Assembly Constitutional Amendment 1 (aka ACA 1) and The Justice for Renters Act Seek to Undermine Prop 13 & Costa Hawkins
It is widely believed that the local Los Angeles (and California) rental real estate markets have long been propped up by two major pillars: Prop 13 and Costa-Hawkins. Simply put, your lower property taxes are protected by Prop 13 and your ability to raise rents to market when a unit becomes vacant (also known as vacancy de-control) is protected by Costa-Hawkins. In 2024, property owners will face two pieces of legislation that threaten to undermine and/or eliminate these important protections.
ACA 1 & The Threat to Prop 13
The ACA 1 ballot measure will not itself upend Prop 13, nor will it approve any additional special taxes or bonds. Instead, it asks voters whether the threshold to pass taxes and bonds that cities use to pay for local services and affordable housing should be lowered from 66% to 55% – which is the same bar required to pass bonds for school renovations.
The Threat to Prop 13: ACA 1 directly challenges Proposition 13’s taxpayer protection by lowering the voting threshold required to pass these local special taxes and bonds. Currently, a two-thirds vote of the electorate is required for any taxes and bonds to pass. Opponents of ACA 1 believe this is a direct attack on Prop 13 in that it would open the floodgates to higher taxes. Struggling taxpayers may be hit with higher local taxes after every election, thereby exacerbating the cost of living and property ownership that exists in California.
TheJustice For Renters Act & The Threat to Costa Hawkins
Aiming to Upend Costa Hawkins: The Justice for Renters Act seeks to repeal the Costa-Hawkins Rental Housing Act of 1995, which would allow local governments to impose stricter rent control on newer apartments and single-family homes.
Vacancy Decontrol at Risk: The JFR Act may also eliminate the state’s ban on vacancy control, giving local authorities the power to regulate rents between tenancies. Currently, vacancies are de-controlled – ie vacant units may be leased at market rent upon re-rental.
Expansion of Rent Control: Additionally, the act would prevent the state from limiting the right of local governments to implement or expand residential rent control. Despite California’s passage of a statewide rent control law (AB 1482) in 2019, which capped rent increases for most of the state’s multifamily housing stock at 5% plus the consumer price index (or a maximum of 10%), there are continued efforts to undermine or eliminate the Costa-Hawkins Act.
You can expect for both of these bills to be widely discussed and contested leading up to November 2024. As the last election has shown (specifically with the passage of The Mansion Tax), voters have not shied away from passing anti-property owner legislation. Where we go from here, only time will tell.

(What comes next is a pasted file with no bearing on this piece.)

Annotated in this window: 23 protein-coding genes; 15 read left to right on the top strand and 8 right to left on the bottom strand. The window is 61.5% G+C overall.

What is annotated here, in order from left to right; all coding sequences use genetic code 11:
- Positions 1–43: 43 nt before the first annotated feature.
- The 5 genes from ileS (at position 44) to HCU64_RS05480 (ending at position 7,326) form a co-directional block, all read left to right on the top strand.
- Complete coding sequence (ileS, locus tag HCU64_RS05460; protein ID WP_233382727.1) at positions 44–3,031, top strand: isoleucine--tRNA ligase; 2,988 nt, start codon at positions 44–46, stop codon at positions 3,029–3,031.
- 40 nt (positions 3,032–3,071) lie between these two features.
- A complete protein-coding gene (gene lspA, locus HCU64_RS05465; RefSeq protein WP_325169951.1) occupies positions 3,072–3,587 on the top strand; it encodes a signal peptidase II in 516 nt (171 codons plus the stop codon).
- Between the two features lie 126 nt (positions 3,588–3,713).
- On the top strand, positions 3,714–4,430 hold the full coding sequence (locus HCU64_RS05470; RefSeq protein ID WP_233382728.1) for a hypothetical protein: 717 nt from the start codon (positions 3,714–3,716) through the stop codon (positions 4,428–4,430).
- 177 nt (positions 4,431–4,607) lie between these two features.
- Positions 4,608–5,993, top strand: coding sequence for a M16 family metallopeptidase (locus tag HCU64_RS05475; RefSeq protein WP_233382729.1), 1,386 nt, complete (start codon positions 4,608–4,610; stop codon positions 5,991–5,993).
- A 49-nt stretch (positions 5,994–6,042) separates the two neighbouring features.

Utilizing your property for Short Term Rentals (STRs) such as Airbnb has proven profitable for some, but it is certainly not for everyone. Recent data from the LA Times reveals that the average daily rental cost in 2019 was $152, compared to this year where it has surged to $244. According to Airbnb, LA hosts earned a combined $375 Million in 2022. The reduced availability of listings played a role in driving STR revenue, dropping from nearly 17,000 listings in 2019 to just over 7,000 now. The rules around operating Short Term Rentals in the City of LA are robust. Below is a breakdown as of Sep 2023:
Utilizing Airbnb in the City of LA: The Rules You Should Know
If hosting for 30 days or more: No need to register to publish your listing.
If hosting for 1 to 29 days: You must obtain a home-sharing permit from the City of Los Angeles.
Registration Eligibility: Only primary residences are eligible. ADUs must have a certificate of occupancy issued before January 1, 2017.
Who is Ineligible: Primary residences that are rental units subject to affordable housing covenants, rent stabilization, and/or income restricted under City, State or Federal law are ineligible to register.
If You Are a Renter: If you are renting your primary residence, you need to provide an affidavit signed by yourself and the property owner/landlord that approves you to host short-term rentals.
Taxes Incurred: 14% transient occupancy tax for stays of 30 nights or less. Airbnb collects and remits City tax. Hosts must file monthly returns for tax deductions. County transient occupancy tax applies to unincorporated areas but is not collected by Airbnb.
The Effects of STRs
Less Long Term Rentals Available: Many critics argue that Short Term Rentals remove units from the market thereby leading to more regular renters fighting over fewer units, which in turn would lead to higher rents – ultimately good for traditional landlords.